The increasing awareness of the harmful effects of various chemicals has driven efforts to develop resins with reduced volatile organic compounds which can be detrimental to both the environment as well as those who are handling the resin in large quantities. Furthermore, stringent EU regulations have classified some hardeners and reactive diluents as substances of very high concern which has resulted in pressing need to find alternatives for these compounds. 

    This thesis, thus, consists of a literature study which has been performed taking the desired properties for VPI resins into consideration to evaluate potential candidates as alternatives for hardeners, and reactive diluents. Four different chemistries of impregnation have been taken into consideration as alternatives. Different curing kinetics parameters have been measured by different characterization techniques such as real time Fourier transform infrared spectroscopy, rheology, and differential scanning calorimetry. As the thermal, electric, and mechanical factors are necessary to ensure long term lifespan of industrial machines, different properties have been studied by performing dynamic mechanical analysis, tensile and flexural testing as well as dielectric spectroscopy by curing the resins under appropriate time and temperature conditions. All the four resins showed varied curing kinetics parameters and properties which have been correlated to the chemistry involved in the resin as well as evaluated in comparison to each other.

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  • 175.
    Bi, Ran
    et al.
    KTH, School of Engineering Sciences in Chemistry, Biotechnology and Health (CBH), Fibre- and Polymer Technology, Wood Chemistry and Pulp Technology.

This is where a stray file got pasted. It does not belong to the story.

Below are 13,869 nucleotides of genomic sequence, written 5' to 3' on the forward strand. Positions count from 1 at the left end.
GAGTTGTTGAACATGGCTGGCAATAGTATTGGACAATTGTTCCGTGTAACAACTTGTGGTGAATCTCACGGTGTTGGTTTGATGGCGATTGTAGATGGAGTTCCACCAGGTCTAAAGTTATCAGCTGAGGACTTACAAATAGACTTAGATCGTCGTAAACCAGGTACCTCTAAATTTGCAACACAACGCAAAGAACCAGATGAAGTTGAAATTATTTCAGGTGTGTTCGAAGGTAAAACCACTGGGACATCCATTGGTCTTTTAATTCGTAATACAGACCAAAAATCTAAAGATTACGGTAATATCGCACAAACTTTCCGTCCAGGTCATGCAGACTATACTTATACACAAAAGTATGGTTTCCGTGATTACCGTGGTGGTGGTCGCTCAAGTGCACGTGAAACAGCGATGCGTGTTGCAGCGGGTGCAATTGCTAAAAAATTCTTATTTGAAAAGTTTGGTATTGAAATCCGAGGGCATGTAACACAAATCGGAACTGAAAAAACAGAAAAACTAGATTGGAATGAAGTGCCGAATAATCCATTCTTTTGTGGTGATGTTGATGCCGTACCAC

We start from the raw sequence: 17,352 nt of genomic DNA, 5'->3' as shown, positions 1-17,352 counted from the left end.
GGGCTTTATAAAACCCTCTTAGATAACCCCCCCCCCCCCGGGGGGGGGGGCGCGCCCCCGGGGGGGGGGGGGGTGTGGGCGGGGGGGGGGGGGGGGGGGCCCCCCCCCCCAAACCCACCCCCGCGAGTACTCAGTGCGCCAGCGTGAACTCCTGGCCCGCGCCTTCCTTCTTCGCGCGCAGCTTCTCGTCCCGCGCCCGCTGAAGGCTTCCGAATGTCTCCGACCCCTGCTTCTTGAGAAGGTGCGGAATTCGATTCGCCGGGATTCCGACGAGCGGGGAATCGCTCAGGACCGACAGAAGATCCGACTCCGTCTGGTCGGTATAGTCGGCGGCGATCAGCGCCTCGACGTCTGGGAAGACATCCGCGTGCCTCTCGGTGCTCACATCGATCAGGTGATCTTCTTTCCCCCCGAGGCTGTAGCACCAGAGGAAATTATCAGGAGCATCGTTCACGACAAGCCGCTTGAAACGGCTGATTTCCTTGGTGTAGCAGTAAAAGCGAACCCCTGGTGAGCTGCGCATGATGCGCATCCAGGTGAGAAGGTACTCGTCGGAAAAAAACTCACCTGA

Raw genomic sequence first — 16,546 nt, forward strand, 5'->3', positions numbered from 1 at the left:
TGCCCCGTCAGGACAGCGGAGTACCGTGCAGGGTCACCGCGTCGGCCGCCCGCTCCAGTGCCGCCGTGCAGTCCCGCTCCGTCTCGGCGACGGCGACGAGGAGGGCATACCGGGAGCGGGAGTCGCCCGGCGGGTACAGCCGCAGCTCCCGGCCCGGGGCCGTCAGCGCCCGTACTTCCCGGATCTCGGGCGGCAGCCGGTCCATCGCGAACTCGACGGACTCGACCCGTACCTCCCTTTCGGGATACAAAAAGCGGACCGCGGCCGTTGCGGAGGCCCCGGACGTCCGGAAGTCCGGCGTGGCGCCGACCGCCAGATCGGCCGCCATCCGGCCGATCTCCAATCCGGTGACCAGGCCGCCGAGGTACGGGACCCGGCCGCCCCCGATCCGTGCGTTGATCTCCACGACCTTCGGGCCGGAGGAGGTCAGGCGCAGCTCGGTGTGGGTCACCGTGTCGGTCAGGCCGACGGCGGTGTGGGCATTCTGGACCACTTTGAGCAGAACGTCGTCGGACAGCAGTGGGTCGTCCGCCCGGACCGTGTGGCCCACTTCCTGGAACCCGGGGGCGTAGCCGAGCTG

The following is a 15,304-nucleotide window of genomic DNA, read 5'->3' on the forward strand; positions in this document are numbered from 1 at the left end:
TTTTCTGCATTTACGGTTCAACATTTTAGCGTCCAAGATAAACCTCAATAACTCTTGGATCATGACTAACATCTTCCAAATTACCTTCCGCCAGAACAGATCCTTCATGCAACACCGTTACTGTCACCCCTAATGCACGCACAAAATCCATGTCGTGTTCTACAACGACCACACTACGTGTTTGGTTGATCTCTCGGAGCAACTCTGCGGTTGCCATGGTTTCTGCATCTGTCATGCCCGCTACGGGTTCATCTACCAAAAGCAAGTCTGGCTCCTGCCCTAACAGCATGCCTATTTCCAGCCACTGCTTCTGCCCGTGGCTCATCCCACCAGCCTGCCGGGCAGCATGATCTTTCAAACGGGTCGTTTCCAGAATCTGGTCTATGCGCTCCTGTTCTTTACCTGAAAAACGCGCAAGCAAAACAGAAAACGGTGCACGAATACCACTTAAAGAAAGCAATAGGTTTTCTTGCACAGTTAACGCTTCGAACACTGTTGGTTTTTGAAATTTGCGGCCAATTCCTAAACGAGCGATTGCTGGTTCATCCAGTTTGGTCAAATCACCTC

Huang, Shan
    KTH, School of Engineering Sciences in Chemistry, Biotechnology and Health (CBH), Fibre- and Polymer Technology, Wood Chemistry and Pulp Technology.
    Henriksson, Gunnar
    KTH, School of Engineering Sciences in Chemistry, Biotechnology and Health (CBH), Centres, Wallenberg Wood Science Center. KTH, School of Engineering Sciences in Chemistry, Biotechnology and Health (CBH), Fibre- and Polymer Technology, Wood Chemistry and Pulp Technology.
    Isolation Of Exceedingly Low Oxygen Consuming Fungal Strains Able To Utilize Lignin As Carbon Source2016In: Cellulose Chemistry and Technology, ISSN 0576-9787, Vol. 50, no 7-8, p. 811-817Article in journal (Refereed)
    Abstract [en]

    Lignin biodegradation is normally related to aerobic microorganisms, and it is often claimed that microbes do not metabolize lignin as a carbon source. In this work, several fungal strains were isolated from the sediment of a small stream located in a forest and tested on agar plates with lignin as the only carbon source. All identified strains were Ascomycetes, Penicillium spinulosum, Pseudeurotium bakeri and Galactomyces geotrichum. When cultivated in shaking flasks with lignosulphonate as a carbon source, the lignin was consumed, and cell free culture filtrates appeared to depolymerize lignosulphonate to some extent. It is suggested that the strains detected are part of a symbiotic community and live in a microbiological niche in which they are able to utilize lignin residues left from brown rot and humus having extremely low oxygen content.

  • 176. Bianchi, F.
    et al.
    Agazzi, S.
    Riboni, N.
    Benyahia Erdal, Nejla
    KTH, School of Engineering Sciences in Chemistry, Biotechnology and Health (CBH), Fibre- and Polymer Technology, Polymer Technology.
    Hakkarainen, Minna
    KTH, School of Engineering Sciences in Chemistry, Biotechnology and Health (CBH), Fibre- and Polymer Technology, Polymer Technology.